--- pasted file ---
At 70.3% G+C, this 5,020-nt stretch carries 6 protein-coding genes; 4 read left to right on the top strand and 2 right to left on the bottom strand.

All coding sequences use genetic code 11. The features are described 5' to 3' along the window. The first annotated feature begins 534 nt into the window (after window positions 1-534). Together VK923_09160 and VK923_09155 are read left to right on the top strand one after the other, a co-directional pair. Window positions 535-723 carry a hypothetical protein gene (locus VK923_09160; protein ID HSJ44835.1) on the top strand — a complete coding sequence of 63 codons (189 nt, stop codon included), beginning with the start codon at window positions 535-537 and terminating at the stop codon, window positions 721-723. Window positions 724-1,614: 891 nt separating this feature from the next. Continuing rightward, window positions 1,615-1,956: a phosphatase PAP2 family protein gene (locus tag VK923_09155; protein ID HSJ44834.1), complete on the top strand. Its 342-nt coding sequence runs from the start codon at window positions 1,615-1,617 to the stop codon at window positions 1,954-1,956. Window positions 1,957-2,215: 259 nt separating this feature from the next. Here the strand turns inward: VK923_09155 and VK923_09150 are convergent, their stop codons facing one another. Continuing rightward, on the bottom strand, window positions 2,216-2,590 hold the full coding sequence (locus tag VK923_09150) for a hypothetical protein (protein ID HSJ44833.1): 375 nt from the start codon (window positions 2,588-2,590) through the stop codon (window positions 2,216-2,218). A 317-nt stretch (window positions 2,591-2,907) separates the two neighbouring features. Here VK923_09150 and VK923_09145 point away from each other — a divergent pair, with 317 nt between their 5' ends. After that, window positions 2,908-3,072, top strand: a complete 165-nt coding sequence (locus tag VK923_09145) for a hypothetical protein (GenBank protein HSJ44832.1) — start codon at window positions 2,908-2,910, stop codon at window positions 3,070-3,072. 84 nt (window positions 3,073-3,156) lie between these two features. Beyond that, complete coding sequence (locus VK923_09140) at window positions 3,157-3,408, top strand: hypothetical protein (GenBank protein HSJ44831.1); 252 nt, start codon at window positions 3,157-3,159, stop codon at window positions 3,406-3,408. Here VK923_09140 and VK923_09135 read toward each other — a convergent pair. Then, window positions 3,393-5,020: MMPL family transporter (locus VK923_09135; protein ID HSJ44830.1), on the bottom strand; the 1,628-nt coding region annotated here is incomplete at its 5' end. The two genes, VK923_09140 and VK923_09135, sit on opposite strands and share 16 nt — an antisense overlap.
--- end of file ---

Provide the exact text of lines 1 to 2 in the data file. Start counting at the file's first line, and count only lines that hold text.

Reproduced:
At 70.3% G+C, this 5,020-nt stretch carries 6 protein-coding genes; 4 read left to right on the top strand and 2 right to left on the bottom strand.

All coding sequences use genetic code 11. The features are described 5' to 3' along the window. The first annotated feature begins 534 nt into the window (after window positions 1-534). Together VK923_09160 and VK923_09155 are read left to right on the top strand one after the other, a co-directional pair. Window positions 535-723 carry a hypothetical protein gene (locus VK923_09160; protein ID HSJ44835.1) on the top strand — a complete coding sequence of 63 codons (189 nt, stop codon included), beginning with the start codon at window positions 535-537 and terminating at the stop codon, window positions 721-723. Window positions 724-1,614: 891 nt separating this feature from the next. Continuing rightward, window positions 1,615-1,956: a phosphatase PAP2 family protein gene (locus tag VK923_09155; protein ID HSJ44834.1), complete on the top strand. Its 342-nt coding sequence runs from the start codon at window positions 1,615-1,617 to the stop codon at window positions 1,954-1,956. Window positions 1,957-2,215: 259 nt separating this feature from the next. Here the strand turns inward: VK923_09155 and VK923_09150 are convergent, their stop codons facing one another. Continuing rightward, on the bottom strand, window positions 2,216-2,590 hold the full coding sequence (locus tag VK923_09150) for a hypothetical protein (protein ID HSJ44833.1): 375 nt from the start codon (window positions 2,588-2,590) through the stop codon (window positions 2,216-2,218). A 317-nt stretch (window positions 2,591-2,907) separates the two neighbouring features. Here VK923_09150 and VK923_09145 point away from each other — a divergent pair, with 317 nt between their 5' ends. After that, window positions 2,908-3,072, top strand: a complete 165-nt coding sequence (locus tag VK923_09145) for a hypothetical protein (GenBank protein HSJ44832.1) — start codon at window positions 2,908-2,910, stop codon at window positions 3,070-3,072. 84 nt (window positions 3,073-3,156) lie between these two features. Beyond that, complete coding sequence (locus VK923_09140) at window positions 3,157-3,408, top strand: hypothetical protein (GenBank protein HSJ44831.1); 252 nt, start codon at window positions 3,157-3,159, stop codon at window positions 3,406-3,408. Here VK923_09140 and VK923_09135 read toward each other — a convergent pair. Then, window positions 3,393-5,020: MMPL family transporter (locus VK923_09135; protein ID HSJ44830.1), on the bottom strand; the 1,628-nt coding region annotated here is incomplete at its 5' end. The two genes, VK923_09140 and VK923_09135, sit on opposite strands and share 16 nt — an antisense overlap.